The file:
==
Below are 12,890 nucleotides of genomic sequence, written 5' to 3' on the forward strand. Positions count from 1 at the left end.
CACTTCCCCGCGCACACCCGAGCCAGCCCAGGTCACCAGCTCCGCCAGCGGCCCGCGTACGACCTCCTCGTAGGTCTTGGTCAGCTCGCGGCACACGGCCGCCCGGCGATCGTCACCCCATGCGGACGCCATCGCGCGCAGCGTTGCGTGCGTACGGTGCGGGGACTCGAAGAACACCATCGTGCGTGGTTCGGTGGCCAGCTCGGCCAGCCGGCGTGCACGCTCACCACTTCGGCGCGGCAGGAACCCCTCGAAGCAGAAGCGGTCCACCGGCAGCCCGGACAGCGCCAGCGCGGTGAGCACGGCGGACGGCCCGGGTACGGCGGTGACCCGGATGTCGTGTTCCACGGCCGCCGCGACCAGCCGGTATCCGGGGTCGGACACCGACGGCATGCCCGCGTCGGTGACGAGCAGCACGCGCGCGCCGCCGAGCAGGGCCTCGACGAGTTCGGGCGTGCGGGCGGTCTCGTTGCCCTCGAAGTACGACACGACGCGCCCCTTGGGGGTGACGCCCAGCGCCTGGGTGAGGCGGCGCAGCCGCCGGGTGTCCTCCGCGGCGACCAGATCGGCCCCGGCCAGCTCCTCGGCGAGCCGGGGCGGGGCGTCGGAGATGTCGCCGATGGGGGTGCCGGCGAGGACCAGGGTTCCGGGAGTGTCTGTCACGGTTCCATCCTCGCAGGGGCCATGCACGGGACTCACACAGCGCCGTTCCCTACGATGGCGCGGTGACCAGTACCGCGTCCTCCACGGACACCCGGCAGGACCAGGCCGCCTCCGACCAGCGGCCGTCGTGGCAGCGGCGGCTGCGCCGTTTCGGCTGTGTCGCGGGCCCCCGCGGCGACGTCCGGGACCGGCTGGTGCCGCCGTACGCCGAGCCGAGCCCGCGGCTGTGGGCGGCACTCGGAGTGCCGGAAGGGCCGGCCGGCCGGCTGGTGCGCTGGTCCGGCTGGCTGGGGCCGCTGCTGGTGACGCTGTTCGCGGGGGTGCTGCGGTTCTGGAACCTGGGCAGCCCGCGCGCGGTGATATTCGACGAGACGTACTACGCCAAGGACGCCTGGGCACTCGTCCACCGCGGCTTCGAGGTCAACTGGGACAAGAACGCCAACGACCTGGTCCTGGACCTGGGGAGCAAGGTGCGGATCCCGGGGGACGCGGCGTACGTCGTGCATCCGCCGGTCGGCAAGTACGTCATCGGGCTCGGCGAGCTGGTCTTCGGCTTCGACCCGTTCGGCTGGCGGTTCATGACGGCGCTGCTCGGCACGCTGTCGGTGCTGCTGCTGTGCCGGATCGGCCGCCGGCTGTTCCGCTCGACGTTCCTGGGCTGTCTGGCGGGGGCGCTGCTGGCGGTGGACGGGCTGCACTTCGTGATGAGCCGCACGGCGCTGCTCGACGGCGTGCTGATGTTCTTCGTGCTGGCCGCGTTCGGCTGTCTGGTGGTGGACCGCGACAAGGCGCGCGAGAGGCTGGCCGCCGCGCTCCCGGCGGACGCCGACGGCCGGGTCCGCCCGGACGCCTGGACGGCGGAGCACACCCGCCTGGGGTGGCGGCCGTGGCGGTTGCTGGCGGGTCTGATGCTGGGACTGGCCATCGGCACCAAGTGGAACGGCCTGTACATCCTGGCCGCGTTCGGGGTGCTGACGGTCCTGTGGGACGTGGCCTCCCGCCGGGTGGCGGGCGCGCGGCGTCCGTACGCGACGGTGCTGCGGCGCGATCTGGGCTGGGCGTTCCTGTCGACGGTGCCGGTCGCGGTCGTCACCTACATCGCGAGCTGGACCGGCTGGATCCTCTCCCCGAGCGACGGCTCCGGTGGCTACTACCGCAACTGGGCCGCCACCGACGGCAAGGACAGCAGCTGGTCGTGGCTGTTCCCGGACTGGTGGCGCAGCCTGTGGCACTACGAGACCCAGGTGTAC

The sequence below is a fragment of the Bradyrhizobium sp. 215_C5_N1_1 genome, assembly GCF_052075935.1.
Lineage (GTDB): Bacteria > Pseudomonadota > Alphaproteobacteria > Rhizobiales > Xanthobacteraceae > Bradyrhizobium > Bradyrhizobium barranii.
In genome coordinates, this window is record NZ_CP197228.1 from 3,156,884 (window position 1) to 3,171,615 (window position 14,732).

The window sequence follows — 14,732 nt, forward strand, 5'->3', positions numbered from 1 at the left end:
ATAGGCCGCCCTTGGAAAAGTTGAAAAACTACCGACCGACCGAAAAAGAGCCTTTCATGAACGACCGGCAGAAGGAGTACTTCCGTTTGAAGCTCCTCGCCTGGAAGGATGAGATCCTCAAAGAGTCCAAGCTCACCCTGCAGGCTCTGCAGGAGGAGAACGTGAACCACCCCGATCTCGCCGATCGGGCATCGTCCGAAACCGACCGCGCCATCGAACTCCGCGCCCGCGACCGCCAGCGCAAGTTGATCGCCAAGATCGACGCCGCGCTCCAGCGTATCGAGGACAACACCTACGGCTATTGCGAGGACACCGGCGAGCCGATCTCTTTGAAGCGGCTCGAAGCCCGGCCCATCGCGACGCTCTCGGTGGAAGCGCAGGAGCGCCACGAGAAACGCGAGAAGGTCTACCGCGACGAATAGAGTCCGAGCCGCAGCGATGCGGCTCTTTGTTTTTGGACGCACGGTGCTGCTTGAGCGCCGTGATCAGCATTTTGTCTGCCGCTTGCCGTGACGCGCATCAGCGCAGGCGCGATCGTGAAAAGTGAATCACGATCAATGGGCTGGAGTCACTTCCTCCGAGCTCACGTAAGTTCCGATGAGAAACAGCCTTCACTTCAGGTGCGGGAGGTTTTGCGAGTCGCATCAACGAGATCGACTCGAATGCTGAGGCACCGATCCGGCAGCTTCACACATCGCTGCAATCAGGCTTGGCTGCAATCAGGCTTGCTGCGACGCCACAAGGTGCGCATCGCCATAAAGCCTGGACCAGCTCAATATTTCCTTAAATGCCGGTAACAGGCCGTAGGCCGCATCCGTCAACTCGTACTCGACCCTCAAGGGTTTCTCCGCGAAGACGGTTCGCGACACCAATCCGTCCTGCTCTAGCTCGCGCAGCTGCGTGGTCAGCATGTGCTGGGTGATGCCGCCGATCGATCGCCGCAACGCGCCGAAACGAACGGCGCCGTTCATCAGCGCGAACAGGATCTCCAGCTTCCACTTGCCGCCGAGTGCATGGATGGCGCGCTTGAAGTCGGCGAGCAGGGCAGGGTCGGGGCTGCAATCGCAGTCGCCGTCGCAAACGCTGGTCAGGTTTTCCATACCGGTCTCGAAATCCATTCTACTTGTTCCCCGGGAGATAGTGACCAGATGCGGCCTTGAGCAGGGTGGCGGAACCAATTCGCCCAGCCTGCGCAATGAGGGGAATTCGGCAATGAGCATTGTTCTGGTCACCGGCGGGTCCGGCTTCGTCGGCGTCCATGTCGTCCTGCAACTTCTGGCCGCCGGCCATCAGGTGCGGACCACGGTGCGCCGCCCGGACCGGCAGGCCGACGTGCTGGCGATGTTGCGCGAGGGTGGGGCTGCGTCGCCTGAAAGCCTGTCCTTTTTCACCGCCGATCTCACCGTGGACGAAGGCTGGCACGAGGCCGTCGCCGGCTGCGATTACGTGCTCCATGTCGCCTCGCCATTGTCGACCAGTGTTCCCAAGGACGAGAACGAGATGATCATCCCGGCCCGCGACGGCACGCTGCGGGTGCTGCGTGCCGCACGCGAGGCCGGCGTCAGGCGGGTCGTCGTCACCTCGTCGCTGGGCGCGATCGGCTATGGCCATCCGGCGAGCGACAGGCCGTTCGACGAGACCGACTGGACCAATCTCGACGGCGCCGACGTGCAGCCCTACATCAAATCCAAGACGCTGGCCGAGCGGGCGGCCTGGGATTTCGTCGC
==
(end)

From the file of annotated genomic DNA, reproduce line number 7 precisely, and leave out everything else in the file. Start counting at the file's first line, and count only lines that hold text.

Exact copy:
ATAGGCCGCCCTTGGAAAAGTTGAAAAACTACCGACCGACCGAAAAAGAGCCTTTCATGAACGACCGGCAGAAGGAGTACTTCCGTTTGAAGCTCCTCGCCTGGAAGGATGAGATCCTCAAAGAGTCCAAGCTCACCCTGCAGGCTCTGCAGGAGGAGAACGTGAACCACCCCGATCTCGCCGATCGGGCATCGTCCGAAACCGACCGCGCCATCGAACTCCGCGCCCGCGACCGCCAGCGCAAGTTGATCGCCAAGATCGACGCCGCGCTCCAGCGTATCGAGGACAACACCTACGGCTATTGCGAGGACACCGGCGAGCCGATCTCTTTGAAGCGGCTCGAAGCCCGGCCCATCGCGACGCTCTCGGTGGAAGCGCAGGAGCGCCACGAGAAACGCGAGAAGGTCTACCGCGACGAATAGAGTCCGAGCCGCAGCGATGCGGCTCTTTGTTTTTGGACGCACGGTGCTGCTTGAGCGCCGTGATCAGCATTTTGTCTGCCGCTTGCCGTGACGCGCATCAGCGCAGGCGCGATCGTGAAAAGTGAATCACGATCAATGGGCTGGAGTCACTTCCTCCGAGCTCACGTAAGTTCCGATGAGAAACAGCCTTCACTTCAGGTGCGGGAGGTTTTGCGAGTCGCATCAACGAGATCGACTCGAATGCTGAGGCACCGATCCGGCAGCTTCACACATCGCTGCAATCAGGCTTGGCTGCAATCAGGCTTGCTGCGACGCCACAAGGTGCGCATCGCCATAAAGCCTGGACCAGCTCAATATTTCCTTAAATGCCGGTAACAGGCCGTAGGCCGCATCCGTCAACTCGTACTCGACCCTCAAGGGTTTCTCCGCGAAGACGGTTCGCGACACCAATCCGTCCTGCTCTAGCTCGCGCAGCTGCGTGGTCAGCATGTGCTGGGTGATGCCGCCGATCGATCGCCGCAACGCGCCGAAACGAACGGCGCCGTTCATCAGCGCGAACAGGATCTCCAGCTTCCACTTGCCGCCGAGTGCATGGATGGCGCGCTTGAAGTCGGCGAGCAGGGCAGGGTCGGGGCTGCAATCGCAGTCGCCGTCGCAAACGCTGGTCAGGTTTTCCATACCGGTCTCGAAATCCATTCTACTTGTTCCCCGGGAGATAGTGACCAGATGCGGCCTTGAGCAGGGTGGCGGAACCAATTCGCCCAGCCTGCGCAATGAGGGGAATTCGGCAATGAGCATTGTTCTGGTCACCGGCGGGTCCGGCTTCGTCGGCGTCCATGTCGTCCTGCAACTTCTGGCCGCCGGCCATCAGGTGCGGACCACGGTGCGCCGCCCGGACCGGCAGGCCGACGTGCTGGCGATGTTGCGCGAGGGTGGGGCTGCGTCGCCTGAAAGCCTGTCCTTTTTCACCGCCGATCTCACCGTGGACGAAGGCTGGCACGAGGCCGTCGCCGGCTGCGATTACGTGCTCCATGTCGCCTCGCCATTGTCGACCAGTGTTCCCAAGGACGAGAACGAGATGATCATCCCGGCCCGCGACGGCACGCTGCGGGTGCTGCGTGCCGCACGCGAGGCCGGCGTCAGGCGGGTCGTCGTCACCTCGTCGCTGGGCGCGATCGGCTATGGCCATCCGGCGAGCGACAGGCCGTTCGACGAGACCGACTGGACCAATCTCGACGGCGCCGACGTGCAGCCCTACATCAAATCCAAGACGCTGGCCGAGCGGGCGGCCTGGGATTTCGTCGC